Project management is governed by methodologies. You may be an adherent of agile, scrum or waterfall – but increasingly, many find that projects don’t simply fit one approach, or even a ‘hybrid’ approach.
Over the past decade, the project profession has grown, enabled by specialist software, training programmes, certifications and qualifications. The project management software market alone is expected to grow from $5.37bn in 2020 to almost $9.81bn by 2026.
Much of this development is indicative of a progressing, maturing industry. When it comes to software, for example, as corporations increase in size and complexity, software can provide an all-inclusive solution to manage, coordinate, benchmark and standardise an entire organisation’s portfolio. Yet, we may be in danger of forgetting simply that people, not methodologies or complex software, are key to the success of a project.
A victim of its own success
A PwC study of over 10,640 projects found that a just 2.5 per cent of companies completed 100 per cent of their projects successfully. The rest either failed to meet some of their original targets or missed the original budget or deadlines. According to IBM, only 40 per cent of projects at the company meet its three key goals: schedule, budget and quality.
Adrian Dooley, Honorary Fellow of APM and founder of Praxis Framework, believes the discipline of project management is the victim of its own success. It grew rapidly in popularity and diversity, spurred on by the digital revolution, which has generated an entire new class of projects. As the discipline grew, this gave way to an acceptance that the field required breaking down into subsets.
“Thus, it seems, we had to split projects into projects and programmes, and approaches into Waterfall and Agile (to name but four of the artificial, mutually exclusive buckets),” he writes in a LinkedIn blog.
More interesting post-mortems
The problem facing the industry is that many project professionals are trying to limit themselves to one bucket of tools and techniques and this is failing them.
In a Forbes article, Steve Andriole says that while companies, especially those with high project failure rates, almost always use project management software, we should avoid the trap of assuming the projects would have succeeded only with better software or better software training.
“These tools are just that, and sometimes all they do is make it easier for project managers to track their failures and prepare more interesting post-mortems,” Andriole says.
He gives similarly short shrift to agile, scrum, DevOps and so on. Methods, tools and techniques can help, but they are not elixirs, he writes. With these abstract solutions, expectations are always set too high toward unachievable goals. In other words, failure is more, not less, likely.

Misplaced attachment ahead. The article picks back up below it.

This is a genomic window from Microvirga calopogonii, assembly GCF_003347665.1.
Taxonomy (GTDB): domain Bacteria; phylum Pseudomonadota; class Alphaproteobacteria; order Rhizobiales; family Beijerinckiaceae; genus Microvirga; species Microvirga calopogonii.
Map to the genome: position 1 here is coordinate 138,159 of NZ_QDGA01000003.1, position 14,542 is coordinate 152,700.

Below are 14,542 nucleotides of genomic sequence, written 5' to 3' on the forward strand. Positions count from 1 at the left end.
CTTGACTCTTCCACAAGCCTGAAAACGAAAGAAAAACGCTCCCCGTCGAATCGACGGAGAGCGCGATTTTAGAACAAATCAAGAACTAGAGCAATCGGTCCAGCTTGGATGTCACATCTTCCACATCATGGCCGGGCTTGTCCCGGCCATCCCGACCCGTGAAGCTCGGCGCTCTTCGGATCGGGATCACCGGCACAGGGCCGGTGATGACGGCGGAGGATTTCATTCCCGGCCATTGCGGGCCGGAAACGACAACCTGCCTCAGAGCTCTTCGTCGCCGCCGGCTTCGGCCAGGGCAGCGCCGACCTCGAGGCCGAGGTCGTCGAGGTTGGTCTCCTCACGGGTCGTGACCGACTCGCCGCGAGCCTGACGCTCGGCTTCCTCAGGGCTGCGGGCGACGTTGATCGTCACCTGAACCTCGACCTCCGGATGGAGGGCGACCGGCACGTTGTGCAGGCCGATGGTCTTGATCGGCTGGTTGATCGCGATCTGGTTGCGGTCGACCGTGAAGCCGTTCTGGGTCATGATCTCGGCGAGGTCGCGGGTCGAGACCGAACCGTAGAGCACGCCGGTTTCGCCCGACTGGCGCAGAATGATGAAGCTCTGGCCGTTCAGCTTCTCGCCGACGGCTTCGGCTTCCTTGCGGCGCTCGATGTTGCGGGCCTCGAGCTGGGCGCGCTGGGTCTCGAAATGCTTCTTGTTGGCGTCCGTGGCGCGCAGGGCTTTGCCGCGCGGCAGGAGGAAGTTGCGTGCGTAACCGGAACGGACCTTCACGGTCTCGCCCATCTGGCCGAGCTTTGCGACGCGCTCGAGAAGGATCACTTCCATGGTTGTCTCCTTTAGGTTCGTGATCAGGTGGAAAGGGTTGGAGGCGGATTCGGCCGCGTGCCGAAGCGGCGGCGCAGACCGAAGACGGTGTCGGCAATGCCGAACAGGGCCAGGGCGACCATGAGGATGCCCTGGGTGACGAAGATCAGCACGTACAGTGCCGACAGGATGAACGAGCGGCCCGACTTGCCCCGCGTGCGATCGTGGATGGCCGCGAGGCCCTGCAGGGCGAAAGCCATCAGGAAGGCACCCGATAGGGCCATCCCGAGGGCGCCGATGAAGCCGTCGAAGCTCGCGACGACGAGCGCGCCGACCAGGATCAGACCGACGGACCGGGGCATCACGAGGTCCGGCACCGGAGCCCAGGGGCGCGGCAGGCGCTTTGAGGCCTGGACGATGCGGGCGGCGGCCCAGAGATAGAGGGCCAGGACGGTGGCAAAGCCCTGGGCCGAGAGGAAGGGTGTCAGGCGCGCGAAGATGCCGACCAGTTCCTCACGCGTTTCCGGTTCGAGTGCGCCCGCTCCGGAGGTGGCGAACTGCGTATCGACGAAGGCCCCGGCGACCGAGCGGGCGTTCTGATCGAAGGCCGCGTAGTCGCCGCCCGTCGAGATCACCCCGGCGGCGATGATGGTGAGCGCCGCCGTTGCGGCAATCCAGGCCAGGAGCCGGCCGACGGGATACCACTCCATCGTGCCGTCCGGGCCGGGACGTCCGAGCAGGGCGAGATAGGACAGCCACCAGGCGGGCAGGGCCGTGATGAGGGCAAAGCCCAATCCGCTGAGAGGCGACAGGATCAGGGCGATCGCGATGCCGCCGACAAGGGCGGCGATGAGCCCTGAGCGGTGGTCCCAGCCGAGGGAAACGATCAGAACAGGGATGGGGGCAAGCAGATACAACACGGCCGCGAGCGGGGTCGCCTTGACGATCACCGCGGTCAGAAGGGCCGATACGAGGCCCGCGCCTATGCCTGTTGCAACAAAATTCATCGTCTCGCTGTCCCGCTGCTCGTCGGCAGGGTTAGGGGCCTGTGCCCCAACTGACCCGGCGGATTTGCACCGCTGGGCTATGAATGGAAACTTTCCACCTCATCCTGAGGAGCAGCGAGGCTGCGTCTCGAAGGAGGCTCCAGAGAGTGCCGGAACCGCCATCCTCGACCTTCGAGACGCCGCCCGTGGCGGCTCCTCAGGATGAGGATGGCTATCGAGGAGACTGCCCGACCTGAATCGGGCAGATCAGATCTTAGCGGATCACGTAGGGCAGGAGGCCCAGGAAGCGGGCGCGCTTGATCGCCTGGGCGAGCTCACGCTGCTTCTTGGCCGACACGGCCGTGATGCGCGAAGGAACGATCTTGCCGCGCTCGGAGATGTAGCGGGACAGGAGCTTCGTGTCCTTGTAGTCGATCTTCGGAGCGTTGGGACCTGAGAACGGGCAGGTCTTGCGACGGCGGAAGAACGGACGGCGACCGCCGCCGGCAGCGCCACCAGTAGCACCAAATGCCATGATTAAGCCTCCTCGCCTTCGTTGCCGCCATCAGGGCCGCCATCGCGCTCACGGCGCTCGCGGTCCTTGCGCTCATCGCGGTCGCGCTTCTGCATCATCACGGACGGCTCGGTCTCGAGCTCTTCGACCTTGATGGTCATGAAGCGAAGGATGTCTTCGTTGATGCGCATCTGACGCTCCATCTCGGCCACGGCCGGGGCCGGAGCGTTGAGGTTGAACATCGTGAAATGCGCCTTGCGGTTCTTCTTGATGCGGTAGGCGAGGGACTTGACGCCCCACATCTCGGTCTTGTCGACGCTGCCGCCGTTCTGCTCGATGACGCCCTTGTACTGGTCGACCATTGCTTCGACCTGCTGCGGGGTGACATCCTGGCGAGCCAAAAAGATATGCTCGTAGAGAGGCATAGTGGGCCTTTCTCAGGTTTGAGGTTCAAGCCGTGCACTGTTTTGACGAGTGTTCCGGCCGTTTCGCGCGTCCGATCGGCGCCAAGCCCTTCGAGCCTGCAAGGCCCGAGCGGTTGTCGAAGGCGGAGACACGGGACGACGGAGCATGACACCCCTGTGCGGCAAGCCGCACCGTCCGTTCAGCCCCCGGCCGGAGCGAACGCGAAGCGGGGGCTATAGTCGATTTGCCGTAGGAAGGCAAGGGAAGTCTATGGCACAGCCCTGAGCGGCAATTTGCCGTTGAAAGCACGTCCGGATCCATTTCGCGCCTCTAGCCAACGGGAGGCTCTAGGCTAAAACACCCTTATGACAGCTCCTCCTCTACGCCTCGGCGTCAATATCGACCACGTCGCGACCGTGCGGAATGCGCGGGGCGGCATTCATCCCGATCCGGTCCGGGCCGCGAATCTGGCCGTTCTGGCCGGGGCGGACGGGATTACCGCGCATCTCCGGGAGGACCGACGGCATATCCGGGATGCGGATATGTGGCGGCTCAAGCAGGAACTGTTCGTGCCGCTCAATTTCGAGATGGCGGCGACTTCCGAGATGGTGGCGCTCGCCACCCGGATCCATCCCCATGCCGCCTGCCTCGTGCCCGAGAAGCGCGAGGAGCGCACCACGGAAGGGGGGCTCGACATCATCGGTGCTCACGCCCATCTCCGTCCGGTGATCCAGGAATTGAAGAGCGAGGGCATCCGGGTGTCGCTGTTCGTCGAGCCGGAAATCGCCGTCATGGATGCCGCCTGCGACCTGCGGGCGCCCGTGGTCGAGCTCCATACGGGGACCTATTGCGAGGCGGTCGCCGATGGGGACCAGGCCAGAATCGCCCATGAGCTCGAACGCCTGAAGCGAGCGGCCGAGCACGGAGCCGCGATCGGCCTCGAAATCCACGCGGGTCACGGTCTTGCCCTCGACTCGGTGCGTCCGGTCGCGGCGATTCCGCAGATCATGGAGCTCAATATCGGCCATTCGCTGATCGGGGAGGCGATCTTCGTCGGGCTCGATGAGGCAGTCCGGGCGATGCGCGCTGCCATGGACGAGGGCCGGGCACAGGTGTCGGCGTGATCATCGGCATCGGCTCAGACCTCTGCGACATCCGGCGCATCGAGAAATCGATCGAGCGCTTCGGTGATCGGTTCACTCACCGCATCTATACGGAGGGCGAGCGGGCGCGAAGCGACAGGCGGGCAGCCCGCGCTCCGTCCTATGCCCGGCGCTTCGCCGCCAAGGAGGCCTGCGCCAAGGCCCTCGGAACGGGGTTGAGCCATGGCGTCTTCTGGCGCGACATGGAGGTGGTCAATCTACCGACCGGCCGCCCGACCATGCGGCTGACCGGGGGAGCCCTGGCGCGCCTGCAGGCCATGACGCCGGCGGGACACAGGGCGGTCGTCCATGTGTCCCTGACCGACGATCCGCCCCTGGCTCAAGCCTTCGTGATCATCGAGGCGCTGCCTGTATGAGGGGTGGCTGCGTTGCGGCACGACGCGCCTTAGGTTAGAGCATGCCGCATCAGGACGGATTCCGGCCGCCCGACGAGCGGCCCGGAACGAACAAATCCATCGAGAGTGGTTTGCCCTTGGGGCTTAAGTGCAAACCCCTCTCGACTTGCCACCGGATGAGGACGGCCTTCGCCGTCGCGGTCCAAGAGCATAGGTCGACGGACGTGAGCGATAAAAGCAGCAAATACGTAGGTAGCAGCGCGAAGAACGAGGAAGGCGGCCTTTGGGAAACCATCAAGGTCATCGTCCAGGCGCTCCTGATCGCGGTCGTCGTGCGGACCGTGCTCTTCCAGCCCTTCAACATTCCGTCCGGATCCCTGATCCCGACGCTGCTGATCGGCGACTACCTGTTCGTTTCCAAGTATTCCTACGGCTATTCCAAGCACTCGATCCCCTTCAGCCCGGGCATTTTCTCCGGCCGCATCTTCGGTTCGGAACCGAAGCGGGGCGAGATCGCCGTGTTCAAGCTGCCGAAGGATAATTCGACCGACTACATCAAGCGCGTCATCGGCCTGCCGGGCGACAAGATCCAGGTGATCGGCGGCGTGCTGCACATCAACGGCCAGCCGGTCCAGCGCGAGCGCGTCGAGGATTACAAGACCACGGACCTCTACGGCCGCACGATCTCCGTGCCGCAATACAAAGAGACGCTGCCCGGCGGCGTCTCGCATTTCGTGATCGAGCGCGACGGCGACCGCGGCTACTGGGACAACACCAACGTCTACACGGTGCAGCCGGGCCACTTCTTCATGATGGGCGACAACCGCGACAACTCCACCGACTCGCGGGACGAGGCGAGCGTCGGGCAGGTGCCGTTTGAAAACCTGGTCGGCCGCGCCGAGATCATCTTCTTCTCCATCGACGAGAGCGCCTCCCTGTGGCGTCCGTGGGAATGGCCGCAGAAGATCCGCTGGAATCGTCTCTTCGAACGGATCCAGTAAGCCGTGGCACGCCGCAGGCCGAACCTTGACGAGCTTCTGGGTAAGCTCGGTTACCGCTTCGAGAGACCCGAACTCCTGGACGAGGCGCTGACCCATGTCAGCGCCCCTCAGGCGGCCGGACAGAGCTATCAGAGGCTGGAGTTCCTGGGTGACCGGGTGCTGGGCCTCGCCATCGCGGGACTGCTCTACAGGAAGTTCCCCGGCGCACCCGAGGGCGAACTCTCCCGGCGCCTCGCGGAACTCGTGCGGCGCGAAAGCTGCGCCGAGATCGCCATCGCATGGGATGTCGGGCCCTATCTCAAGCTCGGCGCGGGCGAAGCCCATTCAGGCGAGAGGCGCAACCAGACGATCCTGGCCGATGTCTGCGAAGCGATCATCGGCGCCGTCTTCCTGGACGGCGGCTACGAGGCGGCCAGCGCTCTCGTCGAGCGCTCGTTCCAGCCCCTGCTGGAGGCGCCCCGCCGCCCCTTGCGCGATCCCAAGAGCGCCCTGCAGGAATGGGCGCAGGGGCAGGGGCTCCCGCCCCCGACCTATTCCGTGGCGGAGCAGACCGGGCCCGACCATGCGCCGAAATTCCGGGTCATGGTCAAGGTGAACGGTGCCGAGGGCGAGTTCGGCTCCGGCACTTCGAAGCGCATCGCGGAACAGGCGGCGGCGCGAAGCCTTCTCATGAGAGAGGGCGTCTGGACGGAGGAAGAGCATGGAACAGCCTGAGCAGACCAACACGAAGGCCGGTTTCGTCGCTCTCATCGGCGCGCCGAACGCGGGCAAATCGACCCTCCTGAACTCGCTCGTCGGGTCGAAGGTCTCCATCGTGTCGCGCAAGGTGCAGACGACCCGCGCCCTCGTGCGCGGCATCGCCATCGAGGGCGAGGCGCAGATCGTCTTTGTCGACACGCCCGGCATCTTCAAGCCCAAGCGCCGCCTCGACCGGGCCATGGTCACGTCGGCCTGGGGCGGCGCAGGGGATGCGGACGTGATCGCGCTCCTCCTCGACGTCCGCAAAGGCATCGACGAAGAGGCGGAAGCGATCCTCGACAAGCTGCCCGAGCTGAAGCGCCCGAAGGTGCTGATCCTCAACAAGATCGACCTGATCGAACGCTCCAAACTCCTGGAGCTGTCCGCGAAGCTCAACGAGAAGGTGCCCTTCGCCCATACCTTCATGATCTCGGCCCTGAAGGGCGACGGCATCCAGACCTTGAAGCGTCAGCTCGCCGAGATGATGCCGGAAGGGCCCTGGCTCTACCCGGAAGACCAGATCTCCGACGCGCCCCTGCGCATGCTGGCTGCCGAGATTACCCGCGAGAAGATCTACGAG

What’s the answer?
Only people can save project management, according to Andriole. “All of our efforts to avoid technology project failures can be simplified if we focus primarily on the humans who plan, fund and execute technology projects.”
He advises that all of the people involved in project management should be vetted according to their previous successful project experience, leadership abilities, soft skills and ability to work in teams. That’s why experienced project managers or members of successful project teams are in such high demand.
Andriole believes project management, particularly in the technology field – though it could equally apply in others – needs to be established as part of an organisation’s culture. Companies need to acknowledge and nurture project management talent, which means more than just having individuals who have a working knowledge of methodologies or specialist software.
Onus on senior management
Good project managers and leaders must possess multiple skills and strengths. Having a good understanding of methodologies and frameworks and knowing when to apply them is just one, along with communication and listening skills, budget management, problem solving, team management and more. It becomes clear that project management talent must be nurtured. Good project leaders must be recognised, valued and enabled to pass these skills onto the leaders of tomorrow.
Harold Kerzner writes at PM Today that achieving project management excellence, or maturity, is more likely with a repetitive process that can be used on each and every project, referred to as the project management methodology.
However, he makes the distinction that people, and not methodologies, manage projects and it is the corporate culture that executes the methodology. This places the onus on senior management within an enterprise to create a corporate culture that supports project management and demonstrates faith in the methodology.
Find out how people and teams deliver successful projects in APM’s Body of Knowledge 7th edition